Fault Tree Analysis
Fault tree analysis techniques were first developed in the early 1960's. Since this time they have been readily adopted by a wide range of engineering disciplines as one of the primary methods of performing reliability and safety analysis.
Fault trees graphically represent the interaction of failures and other events within a system. Basic events at the bottom of the fault tree are linked via logic symbols (known as gates) to one or more TOP events. These TOP events represent identified hazards or system failure modes for which predicted reliability or availability data is required. Typical TOP events might be:
- Total loss of production
- Safety system unavailable
- Loss of mission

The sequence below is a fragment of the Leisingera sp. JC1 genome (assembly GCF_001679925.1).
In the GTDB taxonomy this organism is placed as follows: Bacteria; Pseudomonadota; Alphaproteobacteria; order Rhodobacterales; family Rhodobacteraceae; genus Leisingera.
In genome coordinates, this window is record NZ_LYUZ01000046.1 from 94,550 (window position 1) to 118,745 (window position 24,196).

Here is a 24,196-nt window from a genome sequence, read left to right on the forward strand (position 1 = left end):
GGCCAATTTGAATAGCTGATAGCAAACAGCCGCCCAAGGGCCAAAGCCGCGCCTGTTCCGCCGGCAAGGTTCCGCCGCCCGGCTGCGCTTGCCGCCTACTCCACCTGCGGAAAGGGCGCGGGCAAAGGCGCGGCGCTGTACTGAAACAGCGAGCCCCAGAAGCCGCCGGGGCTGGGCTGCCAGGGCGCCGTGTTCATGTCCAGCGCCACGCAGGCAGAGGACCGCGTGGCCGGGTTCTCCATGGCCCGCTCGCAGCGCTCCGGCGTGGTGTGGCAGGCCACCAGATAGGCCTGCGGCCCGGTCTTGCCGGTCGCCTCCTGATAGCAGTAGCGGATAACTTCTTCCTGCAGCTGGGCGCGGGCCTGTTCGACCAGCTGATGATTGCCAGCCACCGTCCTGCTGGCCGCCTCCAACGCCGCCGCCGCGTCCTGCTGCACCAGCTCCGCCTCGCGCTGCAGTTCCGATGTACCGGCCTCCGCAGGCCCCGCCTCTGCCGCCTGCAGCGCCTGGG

- Toxic emission
Basic events at the bottom of the fault tree generally represent component and human faults for which statistical failure and repair data is available. Typical basic events are:
- Pump failure
- Temperature controller failure
- Switch fails closed
- Operator does not respond
Fault trees may be used to analyse large and complex systems. They are particularly adept at representing and analysing redundancy arrangements. In addition common cause events are easily handled.
Isograph's FaultTree+ computer program allows you to perform fault tree analysis in an integrated environment. The program also provides event tree and Markov analysis capabilities. For more information on FaultTree+ visit our web site at www.isograph.com.